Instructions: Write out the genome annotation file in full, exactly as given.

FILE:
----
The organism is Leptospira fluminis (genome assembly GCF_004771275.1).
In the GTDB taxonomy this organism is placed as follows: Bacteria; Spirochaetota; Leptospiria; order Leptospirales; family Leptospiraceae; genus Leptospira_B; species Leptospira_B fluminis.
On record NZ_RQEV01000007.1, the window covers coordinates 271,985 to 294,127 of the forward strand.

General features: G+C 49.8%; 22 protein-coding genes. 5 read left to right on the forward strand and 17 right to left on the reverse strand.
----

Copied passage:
The organism is Leptospira fluminis (genome assembly GCF_004771275.1).
In the GTDB taxonomy this organism is placed as follows: Bacteria; Spirochaetota; Leptospiria; order Leptospirales; family Leptospiraceae; genus Leptospira_B; species Leptospira_B fluminis.
On record NZ_RQEV01000007.1, the window covers coordinates 271,985 to 294,127 of the forward strand.

General features: G+C 49.8%; 22 protein-coding genes. 5 read left to right on the forward strand and 17 right to left on the reverse strand.